Dubai ruler inaugurates Phase 2 of MBR Solar Park
HH Sheikh Mohammed bin Rashid Al Maktoum has inaugurated Phase 2 of the Mohammed bin Rashid Al Maktoum Solar Park, the first and the largest of its kind based on the IPP model
HH Sheikh Mohammed bin Rashid Al Maktoum, Vice President and Prime Minister of the UAE and Ruler of Dubai, inaugurated today the 200MW second phase of the Mohammed bin Rashid Al Maktoum Solar Park.
Implemented by DEWA in partnership with a consortium led by Saudi Arabia’s ACWA Power as the main developer and Spain’s TSK as the main contractor, the second phase is expected to generate clean energy for 50,000 residences in Dubai and to reduce 214,000 tonnes of carbon emissions annually.
In the speech he delivered during the inauguration, HE Saeed Mohammed Al Tayer, managing director and CEO of DEWA, noted that Phase 2 of the solar park is ready for operation ahead of schedule. Previous statements from DEWA had the target completion date set for April of this year.
Al Tayer, sharing details about the development, said: “This phase installed 2.3 million photovoltaic solar panels over 450ha (4.5km2), with 1.5 million safe man-hours without Lost Time Injury (LTI) during project execution.”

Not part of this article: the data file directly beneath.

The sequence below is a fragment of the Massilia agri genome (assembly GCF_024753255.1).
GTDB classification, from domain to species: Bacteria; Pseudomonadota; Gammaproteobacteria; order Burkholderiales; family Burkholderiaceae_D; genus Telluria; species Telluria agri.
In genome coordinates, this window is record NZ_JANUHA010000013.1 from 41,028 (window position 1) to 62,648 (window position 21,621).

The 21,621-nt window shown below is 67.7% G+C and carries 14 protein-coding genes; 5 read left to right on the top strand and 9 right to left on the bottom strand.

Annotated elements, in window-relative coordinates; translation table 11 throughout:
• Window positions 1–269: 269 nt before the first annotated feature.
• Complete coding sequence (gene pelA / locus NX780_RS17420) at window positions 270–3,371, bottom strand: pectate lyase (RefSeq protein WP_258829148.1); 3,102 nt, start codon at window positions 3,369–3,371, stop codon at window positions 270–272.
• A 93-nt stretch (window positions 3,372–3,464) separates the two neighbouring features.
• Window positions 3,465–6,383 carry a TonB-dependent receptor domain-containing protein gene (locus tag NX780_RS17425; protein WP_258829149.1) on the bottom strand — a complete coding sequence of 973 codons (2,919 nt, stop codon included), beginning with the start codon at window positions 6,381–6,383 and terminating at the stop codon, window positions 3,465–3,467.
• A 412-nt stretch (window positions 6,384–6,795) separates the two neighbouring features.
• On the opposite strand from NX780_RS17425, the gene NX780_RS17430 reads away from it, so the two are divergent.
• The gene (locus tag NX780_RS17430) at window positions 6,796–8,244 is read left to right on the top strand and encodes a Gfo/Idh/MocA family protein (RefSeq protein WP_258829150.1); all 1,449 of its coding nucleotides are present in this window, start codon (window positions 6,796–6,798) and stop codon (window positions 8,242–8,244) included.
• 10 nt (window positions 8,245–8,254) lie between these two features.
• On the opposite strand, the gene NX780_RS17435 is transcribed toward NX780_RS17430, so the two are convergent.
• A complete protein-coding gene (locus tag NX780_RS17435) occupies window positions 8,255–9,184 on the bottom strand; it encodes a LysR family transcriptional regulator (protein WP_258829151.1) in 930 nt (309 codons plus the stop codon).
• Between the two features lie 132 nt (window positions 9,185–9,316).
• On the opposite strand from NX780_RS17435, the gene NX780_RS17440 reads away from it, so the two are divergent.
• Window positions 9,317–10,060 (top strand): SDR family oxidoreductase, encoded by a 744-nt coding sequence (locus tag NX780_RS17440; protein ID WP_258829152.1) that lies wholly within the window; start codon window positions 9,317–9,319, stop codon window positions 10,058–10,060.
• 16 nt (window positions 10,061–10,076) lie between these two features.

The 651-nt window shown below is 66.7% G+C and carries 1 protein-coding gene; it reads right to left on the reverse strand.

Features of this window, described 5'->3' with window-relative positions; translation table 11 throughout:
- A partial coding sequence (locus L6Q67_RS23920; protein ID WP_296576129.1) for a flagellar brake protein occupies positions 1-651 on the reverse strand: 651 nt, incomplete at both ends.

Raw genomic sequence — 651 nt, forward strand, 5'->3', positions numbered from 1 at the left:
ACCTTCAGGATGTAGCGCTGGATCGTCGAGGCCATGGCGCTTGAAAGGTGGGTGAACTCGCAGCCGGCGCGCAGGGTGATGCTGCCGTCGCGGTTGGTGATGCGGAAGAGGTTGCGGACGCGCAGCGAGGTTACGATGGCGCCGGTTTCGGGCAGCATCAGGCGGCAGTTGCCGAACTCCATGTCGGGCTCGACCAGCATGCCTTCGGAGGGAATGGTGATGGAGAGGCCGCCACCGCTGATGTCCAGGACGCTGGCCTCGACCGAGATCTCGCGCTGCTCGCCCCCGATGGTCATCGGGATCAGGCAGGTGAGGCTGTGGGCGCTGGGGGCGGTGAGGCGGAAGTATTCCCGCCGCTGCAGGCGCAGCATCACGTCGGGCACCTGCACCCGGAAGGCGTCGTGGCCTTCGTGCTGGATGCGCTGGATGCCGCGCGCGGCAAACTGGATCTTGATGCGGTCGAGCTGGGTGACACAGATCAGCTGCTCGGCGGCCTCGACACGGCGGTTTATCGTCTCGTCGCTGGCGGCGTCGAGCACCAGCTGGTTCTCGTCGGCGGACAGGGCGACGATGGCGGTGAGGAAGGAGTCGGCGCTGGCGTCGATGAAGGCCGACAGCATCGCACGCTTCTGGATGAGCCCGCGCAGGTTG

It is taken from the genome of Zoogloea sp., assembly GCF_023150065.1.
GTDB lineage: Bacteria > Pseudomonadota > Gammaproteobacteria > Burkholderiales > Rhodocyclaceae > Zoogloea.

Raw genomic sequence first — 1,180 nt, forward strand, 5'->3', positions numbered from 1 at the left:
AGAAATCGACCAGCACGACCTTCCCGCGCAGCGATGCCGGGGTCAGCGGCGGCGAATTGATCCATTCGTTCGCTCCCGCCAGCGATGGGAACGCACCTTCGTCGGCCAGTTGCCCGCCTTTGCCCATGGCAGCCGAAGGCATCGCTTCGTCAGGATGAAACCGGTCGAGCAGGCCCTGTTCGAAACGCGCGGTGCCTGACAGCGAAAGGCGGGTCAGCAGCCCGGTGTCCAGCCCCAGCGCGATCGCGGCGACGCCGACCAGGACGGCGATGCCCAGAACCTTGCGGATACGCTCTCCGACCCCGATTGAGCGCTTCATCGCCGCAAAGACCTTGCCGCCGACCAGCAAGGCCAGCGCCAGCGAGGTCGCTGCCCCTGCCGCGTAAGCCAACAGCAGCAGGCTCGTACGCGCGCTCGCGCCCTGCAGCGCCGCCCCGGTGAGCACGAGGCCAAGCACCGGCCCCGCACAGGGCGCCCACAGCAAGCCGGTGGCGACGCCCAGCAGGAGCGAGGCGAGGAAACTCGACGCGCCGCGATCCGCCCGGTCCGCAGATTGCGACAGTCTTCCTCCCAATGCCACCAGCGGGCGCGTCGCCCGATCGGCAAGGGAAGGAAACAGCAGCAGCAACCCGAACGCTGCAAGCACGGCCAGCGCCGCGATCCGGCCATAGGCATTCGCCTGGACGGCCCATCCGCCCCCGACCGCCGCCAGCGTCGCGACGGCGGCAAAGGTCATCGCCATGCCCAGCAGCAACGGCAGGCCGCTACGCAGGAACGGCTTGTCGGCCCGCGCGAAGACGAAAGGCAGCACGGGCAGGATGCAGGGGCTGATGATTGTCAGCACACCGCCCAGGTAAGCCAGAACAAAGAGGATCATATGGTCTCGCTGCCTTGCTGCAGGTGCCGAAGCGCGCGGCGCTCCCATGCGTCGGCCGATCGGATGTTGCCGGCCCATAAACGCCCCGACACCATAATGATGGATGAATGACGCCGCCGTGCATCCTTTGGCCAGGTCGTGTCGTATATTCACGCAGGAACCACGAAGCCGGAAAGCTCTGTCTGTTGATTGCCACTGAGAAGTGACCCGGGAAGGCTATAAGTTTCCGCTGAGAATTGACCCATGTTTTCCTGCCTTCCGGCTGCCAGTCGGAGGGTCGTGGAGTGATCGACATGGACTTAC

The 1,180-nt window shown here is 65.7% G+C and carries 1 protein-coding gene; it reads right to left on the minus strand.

The head of DEWA also highlighted that Phase 2 is the first and the largest of its kind that is based on the independent power producer (IPP) model.
Commenting on the significance of the IPP model on the energy sector, Paddy Padmanathan, the president and CEO of ACWA Power, told Construction Week that costs are going to go down and will remain down as a result of the collaboration between the public and private sectors.
He explained: “The IPP model tends to deliver cost-competitive solutions, because we [the private sector] are putting our money into our investments. And the reality is when I put my money into something, I’m going to make sure the project survives and that it is done optimally.
“Think about it – what is the IPP model? The IPP model is us, the private sector, coming in and investing our own money, which we then get back after 20, 25 years. We, therefore, need to make sure the cost is competitive, so people can keep paying us, and that the plant works, so we can get our money back.”
He concluded: “That’s why the IPP model is so cost-effective, cost-competitive, and reliable – because we lose all our money if it doesn’t work.”
The Mohammed bin Rashid Al Maktoum Solar Park is the largest single-site solar park in the world. It spans over 8,500ha (85km2), and is expected to generate 1,000MW by 2020 and 5,000MW by 2030, with total investments worth up to $13.6bn (AED50bn). Upon completion, the solar park is also expected to reduce over 6.5 million tonnes of carbon dioxide emissions annually.